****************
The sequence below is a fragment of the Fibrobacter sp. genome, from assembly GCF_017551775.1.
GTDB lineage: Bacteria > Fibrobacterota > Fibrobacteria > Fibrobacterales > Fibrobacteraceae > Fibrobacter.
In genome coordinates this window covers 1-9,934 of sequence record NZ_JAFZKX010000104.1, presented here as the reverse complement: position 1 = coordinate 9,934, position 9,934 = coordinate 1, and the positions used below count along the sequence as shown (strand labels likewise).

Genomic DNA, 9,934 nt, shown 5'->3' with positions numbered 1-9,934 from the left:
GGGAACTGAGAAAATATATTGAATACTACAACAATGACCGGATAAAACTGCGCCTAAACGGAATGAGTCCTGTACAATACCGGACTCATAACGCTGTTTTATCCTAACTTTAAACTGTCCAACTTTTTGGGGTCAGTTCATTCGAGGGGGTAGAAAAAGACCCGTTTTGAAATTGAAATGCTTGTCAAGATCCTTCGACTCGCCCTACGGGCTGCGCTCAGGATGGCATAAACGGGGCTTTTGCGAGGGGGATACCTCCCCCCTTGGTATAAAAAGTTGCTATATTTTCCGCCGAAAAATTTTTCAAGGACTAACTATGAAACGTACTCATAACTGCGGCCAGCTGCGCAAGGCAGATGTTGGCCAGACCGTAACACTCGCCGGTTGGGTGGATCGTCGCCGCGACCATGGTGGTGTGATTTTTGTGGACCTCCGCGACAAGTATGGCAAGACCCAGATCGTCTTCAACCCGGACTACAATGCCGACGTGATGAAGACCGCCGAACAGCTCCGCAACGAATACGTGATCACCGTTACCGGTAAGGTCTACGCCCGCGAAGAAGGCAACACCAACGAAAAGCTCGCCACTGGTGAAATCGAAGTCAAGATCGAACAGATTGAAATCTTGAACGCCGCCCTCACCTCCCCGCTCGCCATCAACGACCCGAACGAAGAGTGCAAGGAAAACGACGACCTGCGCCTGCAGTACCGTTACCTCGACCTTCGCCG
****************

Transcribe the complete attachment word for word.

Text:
The sequence below is a fragment of the Fibrobacter sp. genome, from assembly GCF_017551775.1.
GTDB lineage: Bacteria > Fibrobacterota > Fibrobacteria > Fibrobacterales > Fibrobacteraceae > Fibrobacter.
In genome coordinates this window covers 1-9,934 of sequence record NZ_JAFZKX010000104.1, presented here as the reverse complement: position 1 = coordinate 9,934, position 9,934 = coordinate 1, and the positions used below count along the sequence as shown (strand labels likewise).

Genomic DNA, 9,934 nt, shown 5'->3' with positions numbered 1-9,934 from the left:
GGGAACTGAGAAAATATATTGAATACTACAACAATGACCGGATAAAACTGCGCCTAAACGGAATGAGTCCTGTACAATACCGGACTCATAACGCTGTTTTATCCTAACTTTAAACTGTCCAACTTTTTGGGGTCAGTTCATTCGAGGGGGTAGAAAAAGACCCGTTTTGAAATTGAAATGCTTGTCAAGATCCTTCGACTCGCCCTACGGGCTGCGCTCAGGATGGCATAAACGGGGCTTTTGCGAGGGGGATACCTCCCCCCTTGGTATAAAAAGTTGCTATATTTTCCGCCGAAAAATTTTTCAAGGACTAACTATGAAACGTACTCATAACTGCGGCCAGCTGCGCAAGGCAGATGTTGGCCAGACCGTAACACTCGCCGGTTGGGTGGATCGTCGCCGCGACCATGGTGGTGTGATTTTTGTGGACCTCCGCGACAAGTATGGCAAGACCCAGATCGTCTTCAACCCGGACTACAATGCCGACGTGATGAAGACCGCCGAACAGCTCCGCAACGAATACGTGATCACCGTTACCGGTAAGGTCTACGCCCGCGAAGAAGGCAACACCAACGAAAAGCTCGCCACTGGTGAAATCGAAGTCAAGATCGAACAGATTGAAATCTTGAACGCCGCCCTCACCTCCCCGCTCGCCATCAACGACCCGAACGAAGAGTGCAAGGAAAACGACGACCTGCGCCTGCAGTACCGTTACCTCGACCTTCGCCG